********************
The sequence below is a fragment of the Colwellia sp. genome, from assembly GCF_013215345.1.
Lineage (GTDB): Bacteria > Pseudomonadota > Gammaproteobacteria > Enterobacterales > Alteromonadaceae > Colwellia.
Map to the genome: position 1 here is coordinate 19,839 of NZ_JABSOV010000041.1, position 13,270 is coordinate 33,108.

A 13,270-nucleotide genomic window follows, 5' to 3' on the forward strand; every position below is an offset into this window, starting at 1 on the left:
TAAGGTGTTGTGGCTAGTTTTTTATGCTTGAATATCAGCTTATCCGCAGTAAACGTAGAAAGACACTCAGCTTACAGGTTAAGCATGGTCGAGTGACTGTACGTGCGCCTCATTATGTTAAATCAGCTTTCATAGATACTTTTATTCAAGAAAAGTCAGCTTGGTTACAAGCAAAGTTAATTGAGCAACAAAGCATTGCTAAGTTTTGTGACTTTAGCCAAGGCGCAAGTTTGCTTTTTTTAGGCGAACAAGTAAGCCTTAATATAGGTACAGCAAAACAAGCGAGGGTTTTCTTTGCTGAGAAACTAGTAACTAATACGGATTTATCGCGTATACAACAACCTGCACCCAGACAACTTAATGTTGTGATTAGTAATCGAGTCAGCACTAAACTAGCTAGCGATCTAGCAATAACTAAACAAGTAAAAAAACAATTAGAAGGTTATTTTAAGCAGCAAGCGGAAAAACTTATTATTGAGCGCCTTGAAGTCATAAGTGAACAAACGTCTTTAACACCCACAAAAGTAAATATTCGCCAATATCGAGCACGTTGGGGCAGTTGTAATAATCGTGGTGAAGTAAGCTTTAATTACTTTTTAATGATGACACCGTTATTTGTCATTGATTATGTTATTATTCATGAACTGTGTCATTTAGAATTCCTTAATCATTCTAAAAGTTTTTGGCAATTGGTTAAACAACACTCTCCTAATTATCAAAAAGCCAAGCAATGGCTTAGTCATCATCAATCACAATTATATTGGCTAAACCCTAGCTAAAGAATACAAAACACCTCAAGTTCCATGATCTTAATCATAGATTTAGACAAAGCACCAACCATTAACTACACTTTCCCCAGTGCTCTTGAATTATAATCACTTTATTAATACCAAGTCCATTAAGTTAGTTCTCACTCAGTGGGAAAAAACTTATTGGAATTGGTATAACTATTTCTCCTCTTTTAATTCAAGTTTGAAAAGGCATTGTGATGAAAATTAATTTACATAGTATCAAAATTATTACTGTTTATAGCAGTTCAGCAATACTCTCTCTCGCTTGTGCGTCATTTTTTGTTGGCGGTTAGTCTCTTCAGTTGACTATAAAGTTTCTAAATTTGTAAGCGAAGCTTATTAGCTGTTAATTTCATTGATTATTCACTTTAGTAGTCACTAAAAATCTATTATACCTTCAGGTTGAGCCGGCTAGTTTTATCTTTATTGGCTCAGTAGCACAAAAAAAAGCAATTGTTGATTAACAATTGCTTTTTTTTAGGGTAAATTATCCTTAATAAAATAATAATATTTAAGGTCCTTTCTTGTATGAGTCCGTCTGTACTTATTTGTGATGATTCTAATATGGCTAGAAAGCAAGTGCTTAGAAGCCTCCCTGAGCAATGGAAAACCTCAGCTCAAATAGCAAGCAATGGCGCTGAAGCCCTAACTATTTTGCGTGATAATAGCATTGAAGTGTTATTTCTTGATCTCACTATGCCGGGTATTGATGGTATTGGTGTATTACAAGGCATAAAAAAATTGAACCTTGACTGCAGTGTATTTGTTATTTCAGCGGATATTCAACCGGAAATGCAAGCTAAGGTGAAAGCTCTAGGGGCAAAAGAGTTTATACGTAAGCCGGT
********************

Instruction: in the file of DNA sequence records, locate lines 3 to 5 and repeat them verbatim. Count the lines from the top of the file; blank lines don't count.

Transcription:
Map to the genome: position 1 here is coordinate 19,839 of NZ_JABSOV010000041.1, position 13,270 is coordinate 33,108.

A 13,270-nucleotide genomic window follows, 5' to 3' on the forward strand; every position below is an offset into this window, starting at 1 on the left:
TAAGGTGTTGTGGCTAGTTTTTTATGCTTGAATATCAGCTTATCCGCAGTAAACGTAGAAAGACACTCAGCTTACAGGTTAAGCATGGTCGAGTGACTGTACGTGCGCCTCATTATGTTAAATCAGCTTTCATAGATACTTTTATTCAAGAAAAGTCAGCTTGGTTACAAGCAAAGTTAATTGAGCAACAAAGCATTGCTAAGTTTTGTGACTTTAGCCAAGGCGCAAGTTTGCTTTTTTTAGGCGAACAAGTAAGCCTTAATATAGGTACAGCAAAACAAGCGAGGGTTTTCTTTGCTGAGAAACTAGTAACTAATACGGATTTATCGCGTATACAACAACCTGCACCCAGACAACTTAATGTTGTGATTAGTAATCGAGTCAGCACTAAACTAGCTAGCGATCTAGCAATAACTAAACAAGTAAAAAAACAATTAGAAGGTTATTTTAAGCAGCAAGCGGAAAAACTTATTATTGAGCGCCTTGAAGTCATAAGTGAACAAACGTCTTTAACACCCACAAAAGTAAATATTCGCCAATATCGAGCACGTTGGGGCAGTTGTAATAATCGTGGTGAAGTAAGCTTTAATTACTTTTTAATGATGACACCGTTATTTGTCATTGATTATGTTATTATTCATGAACTGTGTCATTTAGAATTCCTTAATCATTCTAAAAGTTTTTGGCAATTGGTTAAACAACACTCTCCTAATTATCAAAAAGCCAAGCAATGGCTTAGTCATCATCAATCACAATTATATTGGCTAAACCCTAGCTAAAGAATACAAAACACCTCAAGTTCCATGATCTTAATCATAGATTTAGACAAAGCACCAACCATTAACTACACTTTCCCCAGTGCTCTTGAATTATAATCACTTTATTAATACCAAGTCCATTAAGTTAGTTCTCACTCAGTGGGAAAAAACTTATTGGAATTGGTATAACTATTTCTCCTCTTTTAATTCAAGTTTGAAAAGGCATTGTGATGAAAATTAATTTACATAGTATCAAAATTATTACTGTTTATAGCAGTTCAGCAATACTCTCTCTCGCTTGTGCGTCATTTTTTGTTGGCGGTTAGTCTCTTCAGTTGACTATAAAGTTTCTAAATTTGTAAGCGAAGCTTATTAGCTGTTAATTTCATTGATTATTCACTTTAGTAGTCACTAAAAATCTATTATACCTTCAGGTTGAGCCGGCTAGTTTTATCTTTATTGGCTCAGTAGCACAAAAAAAAGCAATTGTTGATTAACAATTGCTTTTTTTTAGGGTAAATTATCCTTAATAAAATAATAATATTTAAGGTCCTTTCTTGTATGAGTCCGTCTGTACTTATTTGTGATGATTCTAATATGGCTAGAAAGCAAGTGCTTAGAAGCCTCCCTGAGCAATGGAAAACCTCAGCTCAAATAGCAAGCAATGGCGCTGAAGCCCTAACTATTTTGCGTGATAATAGCATTGAAGTGTTATTTCTTGATCTCACTATGCCGGGTATTGATGGTATTGGTGTATTACAAGGCATAAAAAAATTGAACCTTGACTGCAGTGTATTTGTTATTTCAGCGGATATTCAACCGGAAATGCAAGCTAAGGTGAAAGCTCTAGGGGCAAAAGAGTTTATACGTAAGCCGGT